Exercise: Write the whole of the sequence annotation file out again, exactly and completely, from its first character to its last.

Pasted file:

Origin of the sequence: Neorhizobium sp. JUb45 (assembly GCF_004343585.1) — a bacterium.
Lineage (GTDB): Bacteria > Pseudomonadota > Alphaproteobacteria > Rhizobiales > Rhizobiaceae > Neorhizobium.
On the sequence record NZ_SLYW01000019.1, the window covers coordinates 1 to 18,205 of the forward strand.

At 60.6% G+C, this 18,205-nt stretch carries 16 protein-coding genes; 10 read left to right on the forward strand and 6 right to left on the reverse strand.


Origin of the sequence: Neorhizobium sp. JUb45 (assembly GCF_004343585.1) — a bacterium.
Lineage (GTDB): Bacteria > Pseudomonadota > Alphaproteobacteria > Rhizobiales > Rhizobiaceae > Neorhizobium.
On the sequence record NZ_SLYW01000019.1, the window covers coordinates 1 to 18,205 of the forward strand.

At 60.6% G+C, this 18,205-nt stretch carries 16 protein-coding genes; 10 read left to right on the forward strand and 6 right to left on the reverse strand.